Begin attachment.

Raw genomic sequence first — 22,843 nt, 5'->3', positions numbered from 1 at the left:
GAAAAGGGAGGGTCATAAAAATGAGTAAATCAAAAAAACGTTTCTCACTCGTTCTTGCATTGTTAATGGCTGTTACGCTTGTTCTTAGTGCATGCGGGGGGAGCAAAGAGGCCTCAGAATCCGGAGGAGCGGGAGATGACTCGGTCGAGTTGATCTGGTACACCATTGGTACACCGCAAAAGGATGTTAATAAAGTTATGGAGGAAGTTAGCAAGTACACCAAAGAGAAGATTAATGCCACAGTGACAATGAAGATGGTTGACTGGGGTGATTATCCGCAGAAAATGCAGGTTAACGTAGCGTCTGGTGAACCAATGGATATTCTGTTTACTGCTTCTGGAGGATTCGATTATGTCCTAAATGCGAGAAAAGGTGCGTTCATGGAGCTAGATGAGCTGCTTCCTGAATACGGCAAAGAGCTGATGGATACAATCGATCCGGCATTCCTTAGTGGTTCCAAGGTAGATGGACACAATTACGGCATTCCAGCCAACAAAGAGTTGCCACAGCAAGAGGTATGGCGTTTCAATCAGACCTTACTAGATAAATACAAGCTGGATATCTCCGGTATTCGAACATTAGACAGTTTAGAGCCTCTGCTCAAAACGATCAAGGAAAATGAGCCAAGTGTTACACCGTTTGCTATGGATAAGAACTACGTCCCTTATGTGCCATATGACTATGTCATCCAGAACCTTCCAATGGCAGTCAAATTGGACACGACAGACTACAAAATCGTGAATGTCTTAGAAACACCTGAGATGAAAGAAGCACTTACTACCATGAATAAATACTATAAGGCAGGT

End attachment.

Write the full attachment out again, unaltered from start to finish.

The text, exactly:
Raw genomic sequence first — 22,843 nt, 5'->3', positions numbered from 1 at the left:
GAAAAGGGAGGGTCATAAAAATGAGTAAATCAAAAAAACGTTTCTCACTCGTTCTTGCATTGTTAATGGCTGTTACGCTTGTTCTTAGTGCATGCGGGGGGAGCAAAGAGGCCTCAGAATCCGGAGGAGCGGGAGATGACTCGGTCGAGTTGATCTGGTACACCATTGGTACACCGCAAAAGGATGTTAATAAAGTTATGGAGGAAGTTAGCAAGTACACCAAAGAGAAGATTAATGCCACAGTGACAATGAAGATGGTTGACTGGGGTGATTATCCGCAGAAAATGCAGGTTAACGTAGCGTCTGGTGAACCAATGGATATTCTGTTTACTGCTTCTGGAGGATTCGATTATGTCCTAAATGCGAGAAAAGGTGCGTTCATGGAGCTAGATGAGCTGCTTCCTGAATACGGCAAAGAGCTGATGGATACAATCGATCCGGCATTCCTTAGTGGTTCCAAGGTAGATGGACACAATTACGGCATTCCAGCCAACAAAGAGTTGCCACAGCAAGAGGTATGGCGTTTCAATCAGACCTTACTAGATAAATACAAGCTGGATATCTCCGGTATTCGAACATTAGACAGTTTAGAGCCTCTGCTCAAAACGATCAAGGAAAATGAGCCAAGTGTTACACCGTTTGCTATGGATAAGAACTACGTCCCTTATGTGCCATATGACTATGTCATCCAGAACCTTCCAATGGCAGTCAAATTGGACACGACAGACTACAAAATCGTGAATGTCTTAGAAACACCTGAGATGAAAGAAGCACTTACTACCATGAATAAATACTATAAGGCAGGT